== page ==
Katrina Sark is a PhD candidate in the Department of Languages, Literatures, and Cultures at McGill University, specializing in cultural analysis and urban cultures. She has co-authored Berliner Chic: A Locational History of Berlin Fashion (with Susan Ingram) and assisted with the research for the upcoming Wiener Chic. Her photographs have been printed in Inquire: Journal of Comparative Literature (2010), Berliner Chic (2011), World Film Locations: Berlin (2012), and can be seen on her blog: http://suitesculturelles.wordpress.com/. She lives in Montreal.
Martin Parrot is a documentary filmmaker, a PhD student in Humanities at York University, and blogger/cultural critique at monlimoilou.com.
I interviewed scholar-artist Katrina Sark at the Arts Café in Montréal on November 28th, 2012. We talked of Montréal and its psychogeography, of photography, familiar spaces, life in exile and everyday life.
Martin Parrot: As an artist as well as a scholar, if there are any, how do you see the relations between your work as a cultural analyst and your work as a photographer? More specifically, is the work you do on one side informing the way you produce material on the other?
Katrina Sark: Actually, this is new to me; it is usually the opposite. Normally, I am the one in your chair, I am the one interviewing designers, filmmakers, authors, looking at cultural production in fashion, film, photography, art, architecture, etc. As a scholar, these are puzzles I work with; I analyze them carefully, mapping out continuities, discontinuities and trends, and relate these to the culture of a city, especially, in my case: Berlin or Vienna. It is a little bit of detective work, a little bit of analytical work, but also, always, fun interpretative work. Being on the other side of that, being called an artist, is new to me.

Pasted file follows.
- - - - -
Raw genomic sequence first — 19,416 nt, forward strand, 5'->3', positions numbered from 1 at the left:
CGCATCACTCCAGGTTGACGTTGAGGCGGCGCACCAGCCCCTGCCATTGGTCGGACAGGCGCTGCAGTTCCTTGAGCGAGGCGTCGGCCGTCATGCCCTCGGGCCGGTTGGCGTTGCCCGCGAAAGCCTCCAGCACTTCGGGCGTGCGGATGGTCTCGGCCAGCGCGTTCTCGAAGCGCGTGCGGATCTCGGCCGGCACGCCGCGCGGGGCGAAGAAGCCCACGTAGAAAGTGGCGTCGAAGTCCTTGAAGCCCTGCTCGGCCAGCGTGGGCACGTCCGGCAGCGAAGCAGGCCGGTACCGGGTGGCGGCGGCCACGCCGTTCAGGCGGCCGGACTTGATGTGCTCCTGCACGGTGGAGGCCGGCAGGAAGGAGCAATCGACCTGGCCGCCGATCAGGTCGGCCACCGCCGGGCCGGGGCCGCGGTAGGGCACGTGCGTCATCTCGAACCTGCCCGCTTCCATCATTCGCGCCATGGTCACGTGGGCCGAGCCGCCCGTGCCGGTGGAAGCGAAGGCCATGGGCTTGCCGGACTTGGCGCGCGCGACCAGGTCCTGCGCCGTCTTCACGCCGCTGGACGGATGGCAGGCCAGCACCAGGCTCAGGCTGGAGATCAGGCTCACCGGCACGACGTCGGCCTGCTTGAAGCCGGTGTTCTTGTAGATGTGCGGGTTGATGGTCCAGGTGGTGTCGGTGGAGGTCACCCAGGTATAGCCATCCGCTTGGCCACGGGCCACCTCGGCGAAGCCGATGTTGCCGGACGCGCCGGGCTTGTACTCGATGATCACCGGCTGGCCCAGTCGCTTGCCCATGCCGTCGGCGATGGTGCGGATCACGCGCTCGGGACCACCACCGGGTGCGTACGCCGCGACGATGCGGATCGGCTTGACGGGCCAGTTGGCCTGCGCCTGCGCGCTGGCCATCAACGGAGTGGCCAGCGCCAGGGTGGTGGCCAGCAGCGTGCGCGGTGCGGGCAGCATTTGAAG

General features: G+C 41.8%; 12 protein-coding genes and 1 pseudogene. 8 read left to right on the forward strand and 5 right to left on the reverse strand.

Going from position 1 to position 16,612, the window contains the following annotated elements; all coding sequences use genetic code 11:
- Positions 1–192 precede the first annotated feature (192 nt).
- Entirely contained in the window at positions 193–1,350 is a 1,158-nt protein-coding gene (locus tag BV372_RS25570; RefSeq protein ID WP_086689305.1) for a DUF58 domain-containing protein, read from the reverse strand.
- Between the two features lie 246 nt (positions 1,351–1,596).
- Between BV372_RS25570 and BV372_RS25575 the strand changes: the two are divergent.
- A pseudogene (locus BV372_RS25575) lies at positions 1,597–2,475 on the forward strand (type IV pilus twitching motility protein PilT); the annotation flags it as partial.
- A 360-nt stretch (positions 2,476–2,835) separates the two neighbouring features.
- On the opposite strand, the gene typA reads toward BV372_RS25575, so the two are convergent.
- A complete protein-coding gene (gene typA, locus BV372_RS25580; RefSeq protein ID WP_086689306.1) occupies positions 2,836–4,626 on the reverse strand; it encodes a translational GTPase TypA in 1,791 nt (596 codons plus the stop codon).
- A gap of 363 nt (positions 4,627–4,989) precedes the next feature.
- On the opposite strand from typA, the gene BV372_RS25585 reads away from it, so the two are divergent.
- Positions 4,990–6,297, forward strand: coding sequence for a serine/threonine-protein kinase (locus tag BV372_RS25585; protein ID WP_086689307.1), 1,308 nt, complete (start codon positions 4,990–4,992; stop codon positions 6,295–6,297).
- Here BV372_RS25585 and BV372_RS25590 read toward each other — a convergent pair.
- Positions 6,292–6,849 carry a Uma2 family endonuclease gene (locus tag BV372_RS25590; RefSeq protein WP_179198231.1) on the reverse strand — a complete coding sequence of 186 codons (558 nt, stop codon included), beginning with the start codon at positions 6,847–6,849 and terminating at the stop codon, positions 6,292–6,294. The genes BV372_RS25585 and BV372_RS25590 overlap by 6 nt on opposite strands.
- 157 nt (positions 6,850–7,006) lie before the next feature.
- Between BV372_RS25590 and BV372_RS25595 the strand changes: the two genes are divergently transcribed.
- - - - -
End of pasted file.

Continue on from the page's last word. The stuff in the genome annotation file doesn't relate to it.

MP: You speak of visual culture as a puzzle. Knowing that people will see your photography, is this idea (the puzzle) operative in your work as a photographer? Do you work expecting the gaze of an audience?
KS: With a camera in hand, I always approach things differently. When I take a photograph, I try to capture a landscape or cityscape, building, aspect of culture, etc., visually; I produce an image instead of a text or puzzle. My interpretative act is a particular image. That said: I am in both cases (as a photographer as well as a cultural analyst) pursuing a certain understanding of culture. In that sense, my two activities are related, but the labels are different. As you can see, I am still negotiating the relationship between these two sides of my work.
MP: Working with images this way, you are not communicating as you are as a scholar, and not, one could argue, to the same audiences. You have two blogs, Suites Culturelles and Les Carabinières where we can see snippets of your academic work, but also photo essays on Montréal cityscapes and various experimentations. Who is looking at these? How do they respond to your work?
KS: I think I have two distinct audiences for these blogs. Les Carabinières is a photo blog that is a fun hobby to do. I started it when I first got my camera. It was initially a way for me to do a photograph a day and build an archive of images to work from later on. In parallel to this experimentation, I started reading theories of photography and added short quotes from these books to the photos I posted every day. My dad had always been into photography, and he often talked about things like image composition, but I have never taken a photography course. That first year acted as one. The challenge was to apply theories, experimenting with them through images drawn from the material of my everyday life.
Following the 365-day project, I decided to do another yearly photography series. However, instead of working with quotes from theories of photography, I associated my pictures with other readings I was doing. I ended up working with quotes on happiness and mindfulness, trying to make these concepts into a daily practice: not merely thinking about these things, but really practicing happiness. In my case, it was through photography. Another way to archive moments and ways I relate to the world.